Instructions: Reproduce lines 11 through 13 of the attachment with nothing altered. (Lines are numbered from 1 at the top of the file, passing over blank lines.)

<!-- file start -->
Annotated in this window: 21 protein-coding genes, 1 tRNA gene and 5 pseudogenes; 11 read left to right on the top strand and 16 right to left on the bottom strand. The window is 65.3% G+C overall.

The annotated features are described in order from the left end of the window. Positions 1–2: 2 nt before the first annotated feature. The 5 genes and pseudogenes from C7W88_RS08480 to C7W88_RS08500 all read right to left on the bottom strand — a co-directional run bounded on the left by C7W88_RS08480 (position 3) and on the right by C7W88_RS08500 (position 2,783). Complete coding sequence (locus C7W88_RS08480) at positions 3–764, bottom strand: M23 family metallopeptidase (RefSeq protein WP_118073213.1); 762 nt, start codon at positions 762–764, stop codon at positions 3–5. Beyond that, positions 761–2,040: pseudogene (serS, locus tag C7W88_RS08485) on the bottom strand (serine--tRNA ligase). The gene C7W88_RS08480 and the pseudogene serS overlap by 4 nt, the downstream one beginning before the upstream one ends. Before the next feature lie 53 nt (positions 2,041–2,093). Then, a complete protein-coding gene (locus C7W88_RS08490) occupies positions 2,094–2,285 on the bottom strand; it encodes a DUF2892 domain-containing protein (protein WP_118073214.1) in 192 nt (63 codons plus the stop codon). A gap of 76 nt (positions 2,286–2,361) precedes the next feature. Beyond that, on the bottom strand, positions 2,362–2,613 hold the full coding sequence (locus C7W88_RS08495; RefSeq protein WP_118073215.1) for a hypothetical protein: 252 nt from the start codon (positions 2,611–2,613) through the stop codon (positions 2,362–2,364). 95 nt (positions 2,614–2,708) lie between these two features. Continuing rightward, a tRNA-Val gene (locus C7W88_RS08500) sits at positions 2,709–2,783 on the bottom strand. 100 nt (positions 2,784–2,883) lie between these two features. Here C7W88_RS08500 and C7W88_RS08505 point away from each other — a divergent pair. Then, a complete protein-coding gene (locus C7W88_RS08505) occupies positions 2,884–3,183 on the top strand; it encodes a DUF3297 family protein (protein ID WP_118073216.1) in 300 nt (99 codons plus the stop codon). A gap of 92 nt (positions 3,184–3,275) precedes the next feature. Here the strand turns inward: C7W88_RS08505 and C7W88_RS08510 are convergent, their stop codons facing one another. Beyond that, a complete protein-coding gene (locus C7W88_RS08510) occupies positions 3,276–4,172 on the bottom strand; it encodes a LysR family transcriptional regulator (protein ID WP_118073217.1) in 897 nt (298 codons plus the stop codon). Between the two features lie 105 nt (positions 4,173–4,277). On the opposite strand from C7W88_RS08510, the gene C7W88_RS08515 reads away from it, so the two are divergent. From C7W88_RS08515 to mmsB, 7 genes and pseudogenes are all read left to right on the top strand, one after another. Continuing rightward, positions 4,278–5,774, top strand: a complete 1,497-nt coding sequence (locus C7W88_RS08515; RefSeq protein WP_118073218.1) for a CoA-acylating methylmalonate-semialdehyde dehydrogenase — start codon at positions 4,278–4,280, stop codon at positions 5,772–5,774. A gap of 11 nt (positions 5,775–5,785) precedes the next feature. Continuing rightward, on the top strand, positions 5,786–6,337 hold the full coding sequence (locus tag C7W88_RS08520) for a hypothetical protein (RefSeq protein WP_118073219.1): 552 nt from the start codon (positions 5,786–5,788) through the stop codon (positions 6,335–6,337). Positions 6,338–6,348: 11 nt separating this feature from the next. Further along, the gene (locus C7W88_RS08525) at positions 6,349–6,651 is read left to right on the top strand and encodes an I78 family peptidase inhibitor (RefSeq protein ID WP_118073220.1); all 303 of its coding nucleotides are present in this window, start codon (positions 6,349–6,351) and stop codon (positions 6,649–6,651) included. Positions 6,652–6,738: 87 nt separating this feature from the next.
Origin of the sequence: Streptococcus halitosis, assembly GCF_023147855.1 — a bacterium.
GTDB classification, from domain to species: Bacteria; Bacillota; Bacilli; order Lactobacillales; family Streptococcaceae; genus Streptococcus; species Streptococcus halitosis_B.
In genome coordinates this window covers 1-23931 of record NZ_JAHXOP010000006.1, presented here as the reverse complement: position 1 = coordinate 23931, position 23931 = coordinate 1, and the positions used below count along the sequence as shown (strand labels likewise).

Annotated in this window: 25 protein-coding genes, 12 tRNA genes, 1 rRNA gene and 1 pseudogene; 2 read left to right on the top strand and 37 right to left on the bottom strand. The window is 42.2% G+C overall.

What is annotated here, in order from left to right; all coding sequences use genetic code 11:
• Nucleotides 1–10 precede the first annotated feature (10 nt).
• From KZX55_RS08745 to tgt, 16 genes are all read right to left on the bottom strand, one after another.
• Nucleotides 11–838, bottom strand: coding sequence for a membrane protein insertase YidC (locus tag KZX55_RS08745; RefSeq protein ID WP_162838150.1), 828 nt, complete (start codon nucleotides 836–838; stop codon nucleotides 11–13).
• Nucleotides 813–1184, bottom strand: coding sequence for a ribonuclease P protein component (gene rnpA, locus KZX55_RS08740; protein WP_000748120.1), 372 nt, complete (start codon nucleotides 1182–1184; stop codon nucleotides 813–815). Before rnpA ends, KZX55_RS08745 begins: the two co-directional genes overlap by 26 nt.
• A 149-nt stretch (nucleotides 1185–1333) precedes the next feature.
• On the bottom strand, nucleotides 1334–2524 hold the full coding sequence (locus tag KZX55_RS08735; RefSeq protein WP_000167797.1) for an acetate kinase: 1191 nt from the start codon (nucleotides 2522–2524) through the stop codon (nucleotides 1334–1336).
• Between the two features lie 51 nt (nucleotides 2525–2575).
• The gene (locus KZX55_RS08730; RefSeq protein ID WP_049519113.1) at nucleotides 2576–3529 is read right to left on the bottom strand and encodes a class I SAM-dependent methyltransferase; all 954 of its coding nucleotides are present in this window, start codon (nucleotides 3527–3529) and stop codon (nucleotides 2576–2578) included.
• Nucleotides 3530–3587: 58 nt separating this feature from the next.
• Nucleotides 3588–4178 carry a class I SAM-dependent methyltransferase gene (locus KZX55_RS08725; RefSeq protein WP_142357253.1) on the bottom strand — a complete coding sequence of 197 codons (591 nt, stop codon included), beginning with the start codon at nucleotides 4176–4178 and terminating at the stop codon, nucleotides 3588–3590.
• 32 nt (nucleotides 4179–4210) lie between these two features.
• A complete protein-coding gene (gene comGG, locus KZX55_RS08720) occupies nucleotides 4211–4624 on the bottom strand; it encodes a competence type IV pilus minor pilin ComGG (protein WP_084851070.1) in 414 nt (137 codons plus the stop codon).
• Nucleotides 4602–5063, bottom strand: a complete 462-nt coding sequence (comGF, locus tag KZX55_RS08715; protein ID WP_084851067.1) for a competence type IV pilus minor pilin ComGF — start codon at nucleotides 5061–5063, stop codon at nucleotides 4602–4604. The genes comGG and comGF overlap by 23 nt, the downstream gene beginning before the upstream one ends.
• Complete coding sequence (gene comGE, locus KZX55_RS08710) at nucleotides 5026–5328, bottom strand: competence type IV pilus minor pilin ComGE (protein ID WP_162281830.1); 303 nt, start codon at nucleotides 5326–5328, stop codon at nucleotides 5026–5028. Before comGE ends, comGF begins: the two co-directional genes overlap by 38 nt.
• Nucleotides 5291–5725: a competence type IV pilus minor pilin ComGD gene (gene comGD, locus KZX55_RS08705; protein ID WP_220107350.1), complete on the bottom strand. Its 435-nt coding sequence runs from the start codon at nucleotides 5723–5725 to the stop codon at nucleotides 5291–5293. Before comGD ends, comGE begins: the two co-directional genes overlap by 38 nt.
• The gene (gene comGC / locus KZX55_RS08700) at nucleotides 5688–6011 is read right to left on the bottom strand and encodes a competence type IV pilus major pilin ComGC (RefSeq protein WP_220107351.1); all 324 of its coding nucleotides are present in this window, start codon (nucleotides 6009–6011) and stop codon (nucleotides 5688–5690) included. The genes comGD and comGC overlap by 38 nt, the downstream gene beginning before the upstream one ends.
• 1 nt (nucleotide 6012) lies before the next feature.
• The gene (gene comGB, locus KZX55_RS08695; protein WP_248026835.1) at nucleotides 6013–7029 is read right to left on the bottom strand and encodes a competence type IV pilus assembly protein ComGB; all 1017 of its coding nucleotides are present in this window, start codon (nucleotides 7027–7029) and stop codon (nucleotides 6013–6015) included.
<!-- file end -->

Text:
• Nucleotides 813–1184, bottom strand: coding sequence for a ribonuclease P protein component (gene rnpA, locus KZX55_RS08740; protein WP_000748120.1), 372 nt, complete (start codon nucleotides 1182–1184; stop codon nucleotides 813–815). Before rnpA ends, KZX55_RS08745 begins: the two co-directional genes overlap by 26 nt.
• A 149-nt stretch (nucleotides 1185–1333) precedes the next feature.
• On the bottom strand, nucleotides 1334–2524 hold the full coding sequence (locus tag KZX55_RS08735; RefSeq protein WP_000167797.1) for an acetate kinase: 1191 nt from the start codon (nucleotides 2522–2524) through the stop codon (nucleotides 1334–1336).